Sea of Ink, Paperback
4.5 out of 5 (1 rating)


A beautiful novella in 50 short chapters and 10 pictures about the life of Bada Shanren, the most influential Chinese painter of all times.

In 1626, Bada Shanren is born into the Chinese royal family.

When the old Ming Dynasty crumbles, he becomes an artist, committed to capturing the essence of nature with a single brushstroke.

Then the rulers of the new Qing Dynasty discover his identity and Bada must feign madness to escape. ------ Why Peirene chose to publish this book: 'Fact and fiction arrive at a perfect union in this exquisite novella.

A beautiful story about the quiet determined pursuit of inspiration, this is a charming and uplifting book.

After reading it, I looked at the world a little differently.' Meike Ziervogel, Publisher




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The Ming Dynasty, was the ruling dynasty of China from 1368 to 1644 and rose from the collapse of the Mongol-led Yuan Dynasty. The Empire of the Great Ming, reigned for 276 years and has been described as "one of the greatest eras of orderly government and social stability in human history", it was the last dynasty governed by the ethnic Han Chinese. The capital Beijing fell in 1644 to a rebellion led by Li Zicheng who established the Shun Dynasty, although this was short-lived as Li Zicheng failed to realise his ambitions and was defeated at the Battle of Shanhai Pass, by the joint forces of the Ming general Wu Sangui and Manchu prince Dorgon. After his defeat he fled back to Beijing and proclaimed himself Emperor of China, then left the capital rather rapidly, the Shun dynasty ended with his death in 1645. The Shun reign was superseded by the Manchu-led Qing Dynasty, although scattered remnants of Ming supporters held out, despite losing Beijing and the death of the emperor. Nanjing, Fujian, Guangdong, Shanxi, and Yunnan were all strongholds of Ming resistance. However, there were several pretenders for the Ming throne, creating a weak and divided force, until one by one each bastion of resistance was defeated by the Qing until 1662, when the last real hopes of a Ming revival died with the Yongli emperor, Zhu Youlang.This is the background to Sea of Ink, the story of how Zhu Da, the prince of Yiyang, distant descendant of the Prince of Ning, the seventeenth son of the founder of the Ming dynasty, became Bada Shanren, widely regarded as the leading painter of the early Qing dynasty and a huge influence on Chinese painting from the Eight Eccentrics of Yangzhou (mid-Qing period), the Shanghai School in the late Qing, and even two hundred years after his death his work has influenced 20th century Chinese painting, including Wu Changsuo (1844-1927), Qi Baishi (1864-1957), and Zhang Daqian (1899-1983). Born Zhu Da in 1626 into a family of scholars, poets and calligraphers, Zhu Da’s childhood was one of untroubled bliss, surrounded by the wealth and glamour of a prince and relative, although a distant one of the founder of the Ming dynasty. At the age of eight he had begun writing poetry, and was considered a child prodigy, as he had taken to painting from an early age, spoilt and admired life looked wonderful. All this would come crashing down when he was in his teens, as the Manchu’s gained control of the country, violently cutting down all that stood in their way. He was eighteen when they took Beijing and nineteen when their forces occupied Nanchang, the seat of power for his family.At some point during this time frame Zhu Da, fled his home taking refuge in a Buddhist temple and changing his name to Chuanqi, here he would remain, burying himself in Buddhist teaching. In 1653 he was admitted to a small circle of pupils under the tutelage of the Abbot Hongmin, attaining his masters examination and now empowered to pass on tenets of Buddhist wisdom to younger scholars.Life for Chuanqi, became one of contemplation, although sometimes curiosity got the better of him and he visited the local town, wandering the streets and gesticulating wildly and alternating between fits of laughter and tears, before falling down drunk and senseless in some tavern, giving the impression to all who saw him of some madman. It was 1658 before he took up the brush again and started studying painting.In fifty one beautifully crafted chapters, this book manages to capture the life of not just one of China’s greatest exponents of the Shuimohua* style of painting, but a man who was an enigma, a spoilt and adored Prince to Buddhist abbot, madman to respected artist, poet and philosopher, all told with a use of language that has wonder - whether of life or of art, as vital an ingredient as the ink printed on the page.“On one occasion his father made him step barefoot into a bowl of ink and then walk along the length of a roll of paper. To begin with, Zhu’s footprints were wet and black; with each step they became lighter until they were barely visible any more. Then he hopped from the paper back onto the wooden floor. His father took a brush and wrote at the top of the scroll: A small segment of the long path of my son Zhu Da. And further down: A path comes into existence by being walked on.”There were times whilst I was reading this that reminded me of In Praise of Shadows by Jun’ichiro Tanizaki, not so much in the writing but more the aesthetic ideal (Iki*) behind it. This is partly down to the subject matter of art, particularly in the descriptions of the eleven pictures by Shanren featured in the book. But the main reason is that like the art itself, this book is composed of minimal brushstrokes that describes Bada Shanren’s journey with just enough light and shade to reveal the tale in all its depth, allowing the tale to almost tell itself, and again like the art work it does this a wonderful degree of subtlety.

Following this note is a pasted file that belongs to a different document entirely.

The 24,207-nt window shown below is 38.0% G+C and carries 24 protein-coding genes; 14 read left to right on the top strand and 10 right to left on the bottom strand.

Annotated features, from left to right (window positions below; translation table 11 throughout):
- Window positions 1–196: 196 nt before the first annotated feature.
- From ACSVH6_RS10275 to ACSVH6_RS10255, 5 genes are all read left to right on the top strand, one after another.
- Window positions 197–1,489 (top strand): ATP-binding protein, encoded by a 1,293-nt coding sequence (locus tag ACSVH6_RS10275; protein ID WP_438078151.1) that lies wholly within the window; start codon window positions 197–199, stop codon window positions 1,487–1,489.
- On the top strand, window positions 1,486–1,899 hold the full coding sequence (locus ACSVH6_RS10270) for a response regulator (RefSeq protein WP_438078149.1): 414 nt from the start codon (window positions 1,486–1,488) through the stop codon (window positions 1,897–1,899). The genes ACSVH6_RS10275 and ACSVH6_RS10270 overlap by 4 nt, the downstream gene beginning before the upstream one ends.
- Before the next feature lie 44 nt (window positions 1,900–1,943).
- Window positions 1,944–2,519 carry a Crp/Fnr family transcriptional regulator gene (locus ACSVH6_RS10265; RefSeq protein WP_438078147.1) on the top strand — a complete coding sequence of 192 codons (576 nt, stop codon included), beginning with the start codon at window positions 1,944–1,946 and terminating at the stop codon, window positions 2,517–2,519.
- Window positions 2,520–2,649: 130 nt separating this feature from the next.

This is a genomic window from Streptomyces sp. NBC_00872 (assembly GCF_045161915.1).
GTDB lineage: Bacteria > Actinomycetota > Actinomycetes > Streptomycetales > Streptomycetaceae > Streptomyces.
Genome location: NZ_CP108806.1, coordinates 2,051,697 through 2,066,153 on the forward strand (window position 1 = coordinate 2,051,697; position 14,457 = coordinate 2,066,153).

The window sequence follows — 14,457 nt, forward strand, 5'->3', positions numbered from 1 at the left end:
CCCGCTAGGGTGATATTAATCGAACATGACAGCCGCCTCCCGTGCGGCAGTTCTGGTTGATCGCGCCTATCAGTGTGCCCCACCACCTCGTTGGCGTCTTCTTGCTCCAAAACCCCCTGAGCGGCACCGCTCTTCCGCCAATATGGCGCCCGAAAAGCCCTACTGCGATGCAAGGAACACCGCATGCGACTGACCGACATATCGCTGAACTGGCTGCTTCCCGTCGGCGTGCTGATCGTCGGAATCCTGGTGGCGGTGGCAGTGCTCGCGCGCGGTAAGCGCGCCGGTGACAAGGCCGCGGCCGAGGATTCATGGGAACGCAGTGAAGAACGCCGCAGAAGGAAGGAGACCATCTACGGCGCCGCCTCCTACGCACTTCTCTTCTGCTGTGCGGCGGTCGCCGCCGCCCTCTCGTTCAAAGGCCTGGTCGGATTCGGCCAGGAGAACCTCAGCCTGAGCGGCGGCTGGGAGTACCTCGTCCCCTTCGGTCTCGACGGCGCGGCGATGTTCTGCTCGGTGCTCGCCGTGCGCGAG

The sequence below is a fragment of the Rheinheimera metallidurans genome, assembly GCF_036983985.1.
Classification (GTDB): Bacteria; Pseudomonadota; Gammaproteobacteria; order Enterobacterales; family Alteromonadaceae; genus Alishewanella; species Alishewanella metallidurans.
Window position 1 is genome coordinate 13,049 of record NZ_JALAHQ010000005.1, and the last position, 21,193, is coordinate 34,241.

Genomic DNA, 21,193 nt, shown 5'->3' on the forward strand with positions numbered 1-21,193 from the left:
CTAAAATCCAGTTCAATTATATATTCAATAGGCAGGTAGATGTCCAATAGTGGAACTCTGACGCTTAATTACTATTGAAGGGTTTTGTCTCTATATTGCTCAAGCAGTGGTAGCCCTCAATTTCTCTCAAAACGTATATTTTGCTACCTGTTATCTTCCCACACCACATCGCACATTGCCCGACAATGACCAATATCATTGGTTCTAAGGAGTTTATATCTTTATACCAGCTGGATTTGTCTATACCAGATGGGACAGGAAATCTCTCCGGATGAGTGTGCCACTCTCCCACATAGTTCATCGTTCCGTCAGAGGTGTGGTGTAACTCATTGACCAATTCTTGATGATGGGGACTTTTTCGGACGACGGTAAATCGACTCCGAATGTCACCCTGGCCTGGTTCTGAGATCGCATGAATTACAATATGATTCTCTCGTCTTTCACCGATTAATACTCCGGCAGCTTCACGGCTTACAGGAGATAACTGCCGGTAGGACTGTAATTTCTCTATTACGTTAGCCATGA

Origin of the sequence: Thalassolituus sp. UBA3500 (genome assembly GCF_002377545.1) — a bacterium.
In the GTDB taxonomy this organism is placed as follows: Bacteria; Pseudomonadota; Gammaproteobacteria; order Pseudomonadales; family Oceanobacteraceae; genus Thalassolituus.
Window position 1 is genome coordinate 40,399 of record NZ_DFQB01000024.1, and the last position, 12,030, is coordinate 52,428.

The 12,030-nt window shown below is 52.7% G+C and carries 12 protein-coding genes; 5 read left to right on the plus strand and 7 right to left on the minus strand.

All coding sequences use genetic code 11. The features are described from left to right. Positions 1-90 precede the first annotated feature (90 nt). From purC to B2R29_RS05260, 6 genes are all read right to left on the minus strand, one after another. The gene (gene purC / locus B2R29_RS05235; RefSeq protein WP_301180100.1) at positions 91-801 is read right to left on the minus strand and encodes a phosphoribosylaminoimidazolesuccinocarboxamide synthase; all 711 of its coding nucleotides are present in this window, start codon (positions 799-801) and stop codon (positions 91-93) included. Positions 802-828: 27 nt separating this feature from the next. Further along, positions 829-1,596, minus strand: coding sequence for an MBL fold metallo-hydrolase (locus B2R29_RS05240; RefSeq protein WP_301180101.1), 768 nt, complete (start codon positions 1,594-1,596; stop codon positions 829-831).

Also by Richard Weihe